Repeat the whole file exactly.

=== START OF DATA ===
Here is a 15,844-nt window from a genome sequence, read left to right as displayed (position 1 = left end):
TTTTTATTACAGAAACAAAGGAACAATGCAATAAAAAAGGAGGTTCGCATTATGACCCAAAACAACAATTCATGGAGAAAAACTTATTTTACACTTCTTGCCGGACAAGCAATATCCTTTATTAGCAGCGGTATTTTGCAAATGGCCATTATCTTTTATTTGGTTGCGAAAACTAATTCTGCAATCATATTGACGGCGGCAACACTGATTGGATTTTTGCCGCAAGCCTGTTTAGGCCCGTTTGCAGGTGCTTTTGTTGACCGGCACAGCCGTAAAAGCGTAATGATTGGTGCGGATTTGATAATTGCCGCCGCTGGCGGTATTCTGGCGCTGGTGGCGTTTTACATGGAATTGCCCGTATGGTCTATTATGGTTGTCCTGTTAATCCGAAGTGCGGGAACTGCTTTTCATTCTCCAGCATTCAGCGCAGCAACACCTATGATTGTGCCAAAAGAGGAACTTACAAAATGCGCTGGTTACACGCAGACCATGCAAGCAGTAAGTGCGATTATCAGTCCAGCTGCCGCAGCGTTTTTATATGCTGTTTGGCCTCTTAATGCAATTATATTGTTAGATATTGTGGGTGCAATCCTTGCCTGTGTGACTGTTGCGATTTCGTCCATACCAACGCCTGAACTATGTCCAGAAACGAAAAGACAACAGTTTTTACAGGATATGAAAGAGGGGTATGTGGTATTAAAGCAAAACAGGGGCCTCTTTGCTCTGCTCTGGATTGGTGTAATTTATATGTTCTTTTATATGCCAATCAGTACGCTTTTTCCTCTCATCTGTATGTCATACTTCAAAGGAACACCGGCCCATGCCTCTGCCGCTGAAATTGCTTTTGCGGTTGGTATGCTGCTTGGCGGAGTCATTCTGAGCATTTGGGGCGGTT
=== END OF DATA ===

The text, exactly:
Here is a 15,844-nt window from a genome sequence, read left to right as displayed (position 1 = left end):
TTTTTATTACAGAAACAAAGGAACAATGCAATAAAAAAGGAGGTTCGCATTATGACCCAAAACAACAATTCATGGAGAAAAACTTATTTTACACTTCTTGCCGGACAAGCAATATCCTTTATTAGCAGCGGTATTTTGCAAATGGCCATTATCTTTTATTTGGTTGCGAAAACTAATTCTGCAATCATATTGACGGCGGCAACACTGATTGGATTTTTGCCGCAAGCCTGTTTAGGCCCGTTTGCAGGTGCTTTTGTTGACCGGCACAGCCGTAAAAGCGTAATGATTGGTGCGGATTTGATAATTGCCGCCGCTGGCGGTATTCTGGCGCTGGTGGCGTTTTACATGGAATTGCCCGTATGGTCTATTATGGTTGTCCTGTTAATCCGAAGTGCGGGAACTGCTTTTCATTCTCCAGCATTCAGCGCAGCAACACCTATGATTGTGCCAAAAGAGGAACTTACAAAATGCGCTGGTTACACGCAGACCATGCAAGCAGTAAGTGCGATTATCAGTCCAGCTGCCGCAGCGTTTTTATATGCTGTTTGGCCTCTTAATGCAATTATATTGTTAGATATTGTGGGTGCAATCCTTGCCTGTGTGACTGTTGCGATTTCGTCCATACCAACGCCTGAACTATGTCCAGAAACGAAAAGACAACAGTTTTTACAGGATATGAAAGAGGGGTATGTGGTATTAAAGCAAAACAGGGGCCTCTTTGCTCTGCTCTGGATTGGTGTAATTTATATGTTCTTTTATATGCCAATCAGTACGCTTTTTCCTCTCATCTGTATGTCATACTTCAAAGGAACACCGGCCCATGCCTCTGCCGCTGAAATTGCTTTTGCGGTTGGTATGCTGCTTGGCGGAGTCATTCTGAGCATTTGGGGCGGTT